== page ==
The Authoritarian Commons: Divergent Paths of Neighborhood Democratization in Urban China

Shitong Qiao, LAPA Fellow; University of Hong Kong Faculty of Law

Date: 
Fri, 03/12/2021 - 10:30am
Location: 
via Zoom - RSVP requested
Event Category: 
Seminar
Audience: 
By Invitation Only

 

LAPA’s seminar format assumes that seminar participants have familiarized themselves with the paper in advance. The commentator opens the session by summarizing the main themes in the paper and presenting some topics for discussion. The author then has the right of first response before we open to the floor for questions. 

Shitong Qiao
2020-2021 LAPA Fellow
University of Hong Kong Faculty of Law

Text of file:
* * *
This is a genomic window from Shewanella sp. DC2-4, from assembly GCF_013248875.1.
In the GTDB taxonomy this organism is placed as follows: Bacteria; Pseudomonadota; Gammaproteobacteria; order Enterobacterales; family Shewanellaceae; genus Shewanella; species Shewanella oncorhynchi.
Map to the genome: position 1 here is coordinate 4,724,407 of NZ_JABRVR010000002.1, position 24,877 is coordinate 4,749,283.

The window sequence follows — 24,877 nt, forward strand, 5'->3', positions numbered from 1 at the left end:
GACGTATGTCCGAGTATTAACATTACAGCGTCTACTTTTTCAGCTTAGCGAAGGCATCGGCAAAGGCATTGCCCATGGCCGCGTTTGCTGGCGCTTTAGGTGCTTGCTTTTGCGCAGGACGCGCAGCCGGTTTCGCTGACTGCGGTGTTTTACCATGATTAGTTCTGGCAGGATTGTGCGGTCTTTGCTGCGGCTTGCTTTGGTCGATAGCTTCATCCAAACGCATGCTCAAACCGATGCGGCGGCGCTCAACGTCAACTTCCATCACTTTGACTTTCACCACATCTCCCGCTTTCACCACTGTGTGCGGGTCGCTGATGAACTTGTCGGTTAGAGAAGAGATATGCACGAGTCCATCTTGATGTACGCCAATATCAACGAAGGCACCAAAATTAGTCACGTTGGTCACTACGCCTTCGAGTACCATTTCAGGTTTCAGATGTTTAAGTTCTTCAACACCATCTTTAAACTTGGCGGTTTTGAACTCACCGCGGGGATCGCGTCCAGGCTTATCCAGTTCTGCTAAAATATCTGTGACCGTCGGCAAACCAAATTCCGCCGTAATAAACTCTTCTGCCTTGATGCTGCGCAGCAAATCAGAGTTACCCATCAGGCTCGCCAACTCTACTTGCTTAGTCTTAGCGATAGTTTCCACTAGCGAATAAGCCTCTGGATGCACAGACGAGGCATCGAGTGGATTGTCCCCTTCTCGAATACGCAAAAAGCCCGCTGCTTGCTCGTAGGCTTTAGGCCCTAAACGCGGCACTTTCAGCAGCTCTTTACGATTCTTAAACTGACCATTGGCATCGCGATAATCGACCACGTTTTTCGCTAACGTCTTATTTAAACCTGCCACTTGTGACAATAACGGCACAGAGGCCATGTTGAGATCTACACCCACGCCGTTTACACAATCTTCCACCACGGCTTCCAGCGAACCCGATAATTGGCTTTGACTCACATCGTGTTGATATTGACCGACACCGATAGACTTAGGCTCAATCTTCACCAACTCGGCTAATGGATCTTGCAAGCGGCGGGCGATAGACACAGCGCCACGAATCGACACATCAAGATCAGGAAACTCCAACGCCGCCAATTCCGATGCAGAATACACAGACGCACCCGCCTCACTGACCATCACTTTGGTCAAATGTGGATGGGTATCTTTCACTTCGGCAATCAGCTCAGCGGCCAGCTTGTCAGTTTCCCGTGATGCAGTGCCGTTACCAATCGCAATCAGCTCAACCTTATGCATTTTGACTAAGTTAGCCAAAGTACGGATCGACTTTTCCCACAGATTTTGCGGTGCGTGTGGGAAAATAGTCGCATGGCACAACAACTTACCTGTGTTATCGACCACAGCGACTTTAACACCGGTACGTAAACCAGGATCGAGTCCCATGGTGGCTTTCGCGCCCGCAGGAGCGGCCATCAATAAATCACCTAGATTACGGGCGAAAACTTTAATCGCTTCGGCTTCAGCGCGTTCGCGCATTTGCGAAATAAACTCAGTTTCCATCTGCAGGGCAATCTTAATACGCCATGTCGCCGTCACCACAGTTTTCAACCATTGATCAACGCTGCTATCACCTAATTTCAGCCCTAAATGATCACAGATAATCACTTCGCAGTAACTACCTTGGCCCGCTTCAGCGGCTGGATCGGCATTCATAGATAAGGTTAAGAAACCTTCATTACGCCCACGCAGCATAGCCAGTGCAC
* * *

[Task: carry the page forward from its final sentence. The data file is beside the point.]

Shitong Qiao is an expert on property and urban law with a focus on comparative law and China. At the University of Hong Kong, he teaches comparative property law, law of cities, law and development, and Chinese law, and has won multiple research prizes and grants. In the past fifteen years, he has conducted extensive fieldwork in multiple settings ranging from rural villages, urban villages, to urban middle-class residential neighborhoods in China, exploring the interplay of law, social norms, and the government’s role in these contexts. His first monograph, Chinese Small Property: The Co-Evolution of Law and Social Norms (2017), won the inaugural Masahiko Aoki Award for Economic Paper from Tsinghua University and was reviewed in leading international and Asian law journals. He has published numerous journal articles and book chapters. His research has been frequently cited by property and urban law theorists, scholars of China studies, and Chinese policy-makers and Supreme People’s Court justices, and has been covered by leading Chinese and English media. In Spring 2020, Professor Qiao was the Jerome A. Cohen Visiting Professor of Law at New York University Law School, which he previously served as Global Associate Professor of Law in 2017. He has also held visiting positions at Duke Law School and Peking University School of Transnational Law.  He received his L.L.B. and M.Phil from Wuhuan University and Peking University, respectively, and a J.S.D. from Yale Law School. At LAPA, he will be working on his monograph, The Authoritarian Commons: Neighborhood Democratization in Urban China, which explores whether a liberal commons can emerge in an authoritarian state.